Our studies confirmed the intense attachment that almost all Israelis and Palestinians have to Jerusalem. But when we set out to uncover the nature of this special attachment, several striking conclusions emerged:
- Most Israelis and Palestinians give far more importance to some parts of the city than to others.
- Within both national communities there is great consensus as to which sections of the city are most important and which are least important “as part of Jerusalem.”
- In the main, Israelis and Palestinians don’t have the same priorities.
With the exception of areas inside the Old City, most Israeli Jews say that Jerusalem’s Palestinian neighborhoods are not important to them “as part of Jerusalem.” An analogous pattern is found among Palestinians—a radical distinction is made between Jewish and Palestinian neighborhoods, with most Palestinians finding Jewish neighborhoods in Jerusalem of distinctly lesser importance. The areas of great importance to both peoples encompass less than 2 percent of the city, the Old City and the Mount of Olives.
This underlying differentiation suggests that lit may be possible to resolve the Jerusalem issue by establishing two cities, Yerushalayim and Al Quds (the Hebrew and Arabic names for Jerusalem). Each would be the sovereign capital of its own state. The Old City, the core of Jerusalem for both peoples, would be a point of overlap, included in both cities.
For Israelis this would mean once again redefining the boundaries of Jerusalem, this time to exclude from Yerushalayim various Arab residential areas outside the Old City. There are those who say this is unthinkable, that the boundaries of the city, even if established somewhat arbitrarily, take on a sacred character-that for Jews, Jerusalem’s holiness pervades the city from one edge to another. But no such conclusion was borne out by actually studying Israeli attitudes. Without raising the issue of Palestinian sovereignty, just to test the thesis that Jerusalem’s boundaries were sacrosanct, Israeli Jews were asked: “In order to ensure a Jewish majority, do you support or object to redefining the city limits so that Arab settlements and villages which are now within the borders of Jerusalem (such as Shuafat, Um Tuba, Sur Baher) will be outside the city?” Some 59 percent indicated their approval; of the 41 percent that objected, only 7 percent objected strongly. Thus, it is clear that most Israeli Jews view the boundaries of the city as a policy instrument. If modification of Yerushalayim’s boundaries promotes what is most important to them, they are open to making the city smaller.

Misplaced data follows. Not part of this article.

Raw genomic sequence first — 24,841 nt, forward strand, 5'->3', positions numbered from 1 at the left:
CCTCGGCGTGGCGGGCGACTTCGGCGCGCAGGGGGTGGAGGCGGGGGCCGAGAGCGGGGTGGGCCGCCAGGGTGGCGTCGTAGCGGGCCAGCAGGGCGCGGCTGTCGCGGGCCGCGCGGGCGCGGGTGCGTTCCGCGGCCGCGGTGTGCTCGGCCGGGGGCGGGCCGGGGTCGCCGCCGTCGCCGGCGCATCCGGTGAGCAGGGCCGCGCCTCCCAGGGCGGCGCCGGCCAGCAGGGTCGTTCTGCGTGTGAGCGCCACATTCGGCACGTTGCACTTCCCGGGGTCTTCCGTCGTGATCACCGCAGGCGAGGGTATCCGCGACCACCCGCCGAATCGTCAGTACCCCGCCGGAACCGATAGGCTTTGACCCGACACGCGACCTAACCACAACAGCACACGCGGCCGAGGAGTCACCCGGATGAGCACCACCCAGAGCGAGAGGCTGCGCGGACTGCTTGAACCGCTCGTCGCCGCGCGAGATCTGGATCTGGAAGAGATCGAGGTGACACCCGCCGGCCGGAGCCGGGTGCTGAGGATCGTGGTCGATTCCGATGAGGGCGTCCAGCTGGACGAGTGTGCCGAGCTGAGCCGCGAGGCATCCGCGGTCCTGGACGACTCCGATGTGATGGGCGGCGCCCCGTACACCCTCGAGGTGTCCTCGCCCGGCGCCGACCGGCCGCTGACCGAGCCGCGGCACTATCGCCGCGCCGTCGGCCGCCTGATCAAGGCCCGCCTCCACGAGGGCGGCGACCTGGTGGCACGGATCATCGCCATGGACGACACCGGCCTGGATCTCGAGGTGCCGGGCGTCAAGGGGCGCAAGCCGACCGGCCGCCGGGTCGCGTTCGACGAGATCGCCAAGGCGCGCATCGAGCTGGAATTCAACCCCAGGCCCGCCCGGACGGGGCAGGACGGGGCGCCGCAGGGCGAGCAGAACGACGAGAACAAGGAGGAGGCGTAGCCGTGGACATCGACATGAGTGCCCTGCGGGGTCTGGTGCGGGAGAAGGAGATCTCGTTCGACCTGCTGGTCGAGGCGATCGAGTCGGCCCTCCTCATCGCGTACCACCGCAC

What might happen with respect to the Old City, in particular the Temple Mount, an area of substantial importance to some 95 percent of Israelis and Palestinians? There are several options. One is that both sides would ritualistically affirm their sovereignty over the Old City, but would then work out an administrative agreement for handling day-to-day affairs. Given that since 1967 there has been a de facto agreement giving the Palestinian’s administrative control of the Temple Mount, this is not impossible. A second possibility would be to make use of a rare but not entirely unknown concept of “joint sovereignty” in which both states would agree that sovereignty over the Old City was held not by either state alone but by the two states together. Again, a day-to-day administrative agreement would be, necessary.